The fans need to be installed upside down, with the sticker on the bottom, and the sticker with the part number facing out. As you can see in the picture above, the wires all will be on the left side of the fan. These just require sixteen (16) 4-40 screws. Pull all the wires from each fan to the far left side, cut all the wires to one length, braid to the side, or zip tie to the side. twist and solder all the reds into one wire, do the same for the black.
Still have some unfinished business on your board? Well, go ahead and place the fuse lamps for the left and right channel heater, and the 12v. The bias is not fused, as it would be detrimental to the tubes if the bias suddenly shut down during operation. All that is left now is jumps, and the high voltage rectifier capacitor. Get on with your bad self, and place those suckas.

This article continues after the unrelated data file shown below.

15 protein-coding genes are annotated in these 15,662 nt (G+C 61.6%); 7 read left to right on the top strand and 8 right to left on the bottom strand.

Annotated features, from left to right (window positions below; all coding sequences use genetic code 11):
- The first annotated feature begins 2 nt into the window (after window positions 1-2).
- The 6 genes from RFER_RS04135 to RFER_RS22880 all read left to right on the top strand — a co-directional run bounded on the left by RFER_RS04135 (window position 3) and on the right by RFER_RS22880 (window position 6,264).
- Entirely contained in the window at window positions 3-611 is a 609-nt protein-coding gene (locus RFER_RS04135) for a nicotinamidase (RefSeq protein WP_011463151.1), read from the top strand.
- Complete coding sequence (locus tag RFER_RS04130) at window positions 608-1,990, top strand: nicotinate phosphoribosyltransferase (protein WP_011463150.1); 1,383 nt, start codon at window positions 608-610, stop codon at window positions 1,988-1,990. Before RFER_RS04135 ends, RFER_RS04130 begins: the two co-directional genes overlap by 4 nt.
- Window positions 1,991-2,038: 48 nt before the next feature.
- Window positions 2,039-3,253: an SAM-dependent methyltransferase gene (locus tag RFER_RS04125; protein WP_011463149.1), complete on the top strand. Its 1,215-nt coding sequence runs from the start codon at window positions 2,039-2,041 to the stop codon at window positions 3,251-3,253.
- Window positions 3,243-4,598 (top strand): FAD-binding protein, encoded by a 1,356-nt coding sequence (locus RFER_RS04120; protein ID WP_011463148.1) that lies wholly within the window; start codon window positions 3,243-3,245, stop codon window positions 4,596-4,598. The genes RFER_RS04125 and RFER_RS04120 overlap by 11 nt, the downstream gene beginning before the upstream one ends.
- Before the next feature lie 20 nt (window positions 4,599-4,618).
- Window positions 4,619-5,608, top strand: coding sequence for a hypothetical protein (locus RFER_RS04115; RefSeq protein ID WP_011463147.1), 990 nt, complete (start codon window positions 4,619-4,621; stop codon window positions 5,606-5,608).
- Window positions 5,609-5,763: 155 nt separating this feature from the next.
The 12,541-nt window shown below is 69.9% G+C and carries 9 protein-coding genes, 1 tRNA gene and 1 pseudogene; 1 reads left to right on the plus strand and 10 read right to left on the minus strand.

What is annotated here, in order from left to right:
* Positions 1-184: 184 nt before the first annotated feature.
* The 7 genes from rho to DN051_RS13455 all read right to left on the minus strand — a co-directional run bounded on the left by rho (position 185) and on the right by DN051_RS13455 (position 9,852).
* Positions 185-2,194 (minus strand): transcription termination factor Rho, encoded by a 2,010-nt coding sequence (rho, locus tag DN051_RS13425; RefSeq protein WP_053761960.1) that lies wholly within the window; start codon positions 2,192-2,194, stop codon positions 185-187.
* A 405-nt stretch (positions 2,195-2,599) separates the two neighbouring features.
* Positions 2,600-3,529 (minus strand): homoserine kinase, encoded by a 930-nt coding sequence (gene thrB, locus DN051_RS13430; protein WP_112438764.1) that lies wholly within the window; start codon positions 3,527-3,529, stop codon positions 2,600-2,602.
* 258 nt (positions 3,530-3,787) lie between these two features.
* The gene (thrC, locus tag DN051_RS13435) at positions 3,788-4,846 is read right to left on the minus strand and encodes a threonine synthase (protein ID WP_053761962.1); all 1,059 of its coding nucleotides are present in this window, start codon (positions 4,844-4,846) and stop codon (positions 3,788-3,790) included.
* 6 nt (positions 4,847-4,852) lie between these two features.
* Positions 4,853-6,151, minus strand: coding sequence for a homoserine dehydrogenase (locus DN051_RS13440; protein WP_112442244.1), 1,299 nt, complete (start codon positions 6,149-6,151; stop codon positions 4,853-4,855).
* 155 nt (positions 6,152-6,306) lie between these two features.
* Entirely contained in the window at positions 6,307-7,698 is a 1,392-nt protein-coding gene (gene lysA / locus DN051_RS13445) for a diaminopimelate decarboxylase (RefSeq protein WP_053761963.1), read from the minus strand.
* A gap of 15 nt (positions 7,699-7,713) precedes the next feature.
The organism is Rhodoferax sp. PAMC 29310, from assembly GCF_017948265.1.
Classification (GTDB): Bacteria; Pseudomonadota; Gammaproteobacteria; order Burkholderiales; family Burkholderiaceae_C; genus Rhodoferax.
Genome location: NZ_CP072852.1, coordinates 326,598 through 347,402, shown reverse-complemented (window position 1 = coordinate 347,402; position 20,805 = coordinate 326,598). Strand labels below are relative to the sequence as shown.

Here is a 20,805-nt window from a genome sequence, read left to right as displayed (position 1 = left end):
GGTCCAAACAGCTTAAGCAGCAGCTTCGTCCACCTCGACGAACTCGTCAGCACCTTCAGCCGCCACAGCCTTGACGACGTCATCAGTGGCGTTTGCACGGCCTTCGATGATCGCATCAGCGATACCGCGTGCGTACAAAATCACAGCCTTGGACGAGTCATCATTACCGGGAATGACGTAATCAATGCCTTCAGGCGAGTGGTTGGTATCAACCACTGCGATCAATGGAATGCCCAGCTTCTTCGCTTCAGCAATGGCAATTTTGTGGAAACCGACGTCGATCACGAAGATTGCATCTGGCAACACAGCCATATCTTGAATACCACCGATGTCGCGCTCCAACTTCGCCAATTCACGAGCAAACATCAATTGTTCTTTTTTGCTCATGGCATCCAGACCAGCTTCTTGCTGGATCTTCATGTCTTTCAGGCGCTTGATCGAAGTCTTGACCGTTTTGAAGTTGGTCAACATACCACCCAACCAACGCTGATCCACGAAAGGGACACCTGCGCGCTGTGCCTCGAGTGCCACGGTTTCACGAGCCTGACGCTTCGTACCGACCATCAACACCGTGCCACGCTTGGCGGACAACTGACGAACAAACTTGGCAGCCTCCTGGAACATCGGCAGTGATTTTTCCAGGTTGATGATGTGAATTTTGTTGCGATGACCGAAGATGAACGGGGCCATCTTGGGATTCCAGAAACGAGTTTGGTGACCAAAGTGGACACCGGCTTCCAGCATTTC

Whew. Do yourself a favor, and sit back, have a smoke and a beer, and pat yourself on the back. You have just completed the power supply!
I will be back with the next segment in the next few days. I hope you enjoyed this post, are excited about your build, and feel a void where fear once lived.